The almost first female POTUS is in the game, but the playoff in the Emmy docuseries looks to be a battle between Joe Exotic and Michael Jordan.
Facing Hulu’s Hillary, PBS’ venerable American Masters and HBO’s McMillion$, the very well watched Tiger King: Murder, Mayhem and Madness and The Last Dance snagged six and three nominations respectively from the TV Academy this morning.
With directing, picture editing, sound editing, music composition, sound mixing as well as Outstanding Documentary or Nonfiction Series nods, the salacious Netflix series that everyone was watching and talking about in the early days of the COVID-19 lockdown may appear on paper to have roared away with the genre. However, with big league doc series, picture editing and directing nominations, ESPN’s 10-part deep dive into the basketball legend’s career and last championship season at the Chicago Bulls may prove the winner on sheer star power and prestige.
Though they are distinctly apples and avocados, the numbers for the doc duo lay out a powerful playbook for either offering.
Debuting on April 19 on the Disney-owned cable sports net, the Jason Hehir directed Last Dance aired with back-to-back episodes weekly during a pandemic-induced lack of live sports on TV to average 5.6 million same-day viewers over its month-long run. Rising up to around an average audience of around 6.7 million once delayed viewing metrics were factored in, the Netflix co-produced The Last Dance took the prize as the most-watched documentary content ever in ESPN’s 40-year history.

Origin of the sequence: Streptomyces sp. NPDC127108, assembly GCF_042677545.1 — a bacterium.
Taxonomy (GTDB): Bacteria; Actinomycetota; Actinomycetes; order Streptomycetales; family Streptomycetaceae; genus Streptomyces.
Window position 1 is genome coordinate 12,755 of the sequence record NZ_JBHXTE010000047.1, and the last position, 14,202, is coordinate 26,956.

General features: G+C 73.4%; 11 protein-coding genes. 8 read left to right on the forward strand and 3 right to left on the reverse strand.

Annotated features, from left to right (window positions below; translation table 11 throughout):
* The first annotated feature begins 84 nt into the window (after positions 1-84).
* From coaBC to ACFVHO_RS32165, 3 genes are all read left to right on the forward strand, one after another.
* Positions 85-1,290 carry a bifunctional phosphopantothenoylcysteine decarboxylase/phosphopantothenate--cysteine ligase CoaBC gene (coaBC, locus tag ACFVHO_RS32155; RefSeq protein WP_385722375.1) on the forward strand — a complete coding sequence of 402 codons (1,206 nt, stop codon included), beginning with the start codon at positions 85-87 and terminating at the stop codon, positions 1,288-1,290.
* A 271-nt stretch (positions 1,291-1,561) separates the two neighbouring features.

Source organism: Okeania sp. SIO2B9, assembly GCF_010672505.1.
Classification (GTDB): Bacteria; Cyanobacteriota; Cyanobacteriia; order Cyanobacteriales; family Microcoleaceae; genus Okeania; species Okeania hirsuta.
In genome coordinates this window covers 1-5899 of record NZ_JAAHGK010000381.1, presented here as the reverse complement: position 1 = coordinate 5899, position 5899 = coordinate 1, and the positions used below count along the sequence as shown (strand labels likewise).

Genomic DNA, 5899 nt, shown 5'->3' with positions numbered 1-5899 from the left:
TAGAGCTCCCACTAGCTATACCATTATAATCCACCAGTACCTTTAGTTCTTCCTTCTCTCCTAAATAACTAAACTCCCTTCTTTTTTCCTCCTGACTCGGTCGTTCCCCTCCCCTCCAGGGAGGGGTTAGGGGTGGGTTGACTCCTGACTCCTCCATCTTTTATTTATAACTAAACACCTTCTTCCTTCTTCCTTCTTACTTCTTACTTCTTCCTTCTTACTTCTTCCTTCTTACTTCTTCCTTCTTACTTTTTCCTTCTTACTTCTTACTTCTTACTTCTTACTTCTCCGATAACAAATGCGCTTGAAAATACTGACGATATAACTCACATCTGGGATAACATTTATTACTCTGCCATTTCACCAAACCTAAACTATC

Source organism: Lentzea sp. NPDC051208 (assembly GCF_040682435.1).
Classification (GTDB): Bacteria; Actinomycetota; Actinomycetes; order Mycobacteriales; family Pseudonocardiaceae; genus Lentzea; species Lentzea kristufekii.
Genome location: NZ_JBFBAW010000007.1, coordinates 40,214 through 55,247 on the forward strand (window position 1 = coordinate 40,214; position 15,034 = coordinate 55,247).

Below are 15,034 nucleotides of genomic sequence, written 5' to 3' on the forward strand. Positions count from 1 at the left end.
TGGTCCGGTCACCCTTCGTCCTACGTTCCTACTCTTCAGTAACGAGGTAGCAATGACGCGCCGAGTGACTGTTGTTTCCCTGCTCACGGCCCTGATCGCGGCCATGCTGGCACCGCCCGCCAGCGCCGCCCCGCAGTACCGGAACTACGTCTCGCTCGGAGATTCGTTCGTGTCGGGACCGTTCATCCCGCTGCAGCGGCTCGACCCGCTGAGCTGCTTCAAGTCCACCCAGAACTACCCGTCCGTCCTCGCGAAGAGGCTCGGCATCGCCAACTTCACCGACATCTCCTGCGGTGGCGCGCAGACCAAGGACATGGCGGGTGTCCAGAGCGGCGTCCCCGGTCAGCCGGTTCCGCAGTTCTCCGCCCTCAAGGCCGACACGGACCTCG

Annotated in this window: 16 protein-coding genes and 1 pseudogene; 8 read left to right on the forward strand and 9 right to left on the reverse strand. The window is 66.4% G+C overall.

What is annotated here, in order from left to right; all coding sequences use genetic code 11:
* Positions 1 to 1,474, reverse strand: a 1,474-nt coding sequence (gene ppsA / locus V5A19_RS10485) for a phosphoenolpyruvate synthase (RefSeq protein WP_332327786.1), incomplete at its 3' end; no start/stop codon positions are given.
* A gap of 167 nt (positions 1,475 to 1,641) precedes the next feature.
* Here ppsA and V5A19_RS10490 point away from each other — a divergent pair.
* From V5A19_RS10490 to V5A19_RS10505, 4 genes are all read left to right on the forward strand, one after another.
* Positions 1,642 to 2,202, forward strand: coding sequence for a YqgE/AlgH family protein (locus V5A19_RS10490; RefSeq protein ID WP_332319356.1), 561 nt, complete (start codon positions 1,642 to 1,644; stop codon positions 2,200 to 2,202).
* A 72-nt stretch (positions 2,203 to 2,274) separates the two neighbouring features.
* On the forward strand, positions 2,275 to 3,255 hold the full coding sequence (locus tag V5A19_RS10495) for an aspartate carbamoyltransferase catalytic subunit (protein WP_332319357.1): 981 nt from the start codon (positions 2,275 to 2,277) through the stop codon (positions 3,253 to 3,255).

In contrast, the about a former Oklahoma tiger-zoo owner who’s now serving a 22-year prison sentence for his role in a murder-for-hire plot and other charges pulled in 34.3 million unique viewers in the first 10 days of its release, from March 20-29, according to Nielsen. Eclipsing Stranger Things 2, Tiger King’s unique viewers metrics are indicative of at least two minutes of the initial eight-episode run. The Eric Goode and Rebecca Chaiklin helmed series launched with seven episodes on March 20 and then came back with a ‘The Tiger King and I’ ep on April 12 as the show’s fervor was peaking.
More numbers released on April 17 from Nielsen revealed that the original seven episodes of blockbuster Tiger King racked up over 5.3 billion streaming minutes, according to the metrics company’s SVOD Content Ratings.
Of course, Tiger King has already spawned spinoffs of sorts with a Joel McHale hosted aftershow and a Nicolas Cage starring scripted series from Amazon in the works, among others.
With precedent often a major factor in the Emmys, this populist showdown could come down to what has gone before. Thanks to 2016’s Making a Murderer, 2018’s Wild Wild Country and last year’s Our Planet, Netflix has been the winner in the Outstanding Documentary or Nonfiction series category three of the last four years.
But then again, as we all know, no one competes as hard as Michael Jordan and, unlike the incarcerated Joe Exotic, the NBA Hall of Famer and Charlotte Hornets owner is able to campaign, virtually or not. Because, while he may have a Presidential Medal of Freedom, Jordan doesn’t have an Emmy – yet.
Source: Read Full Article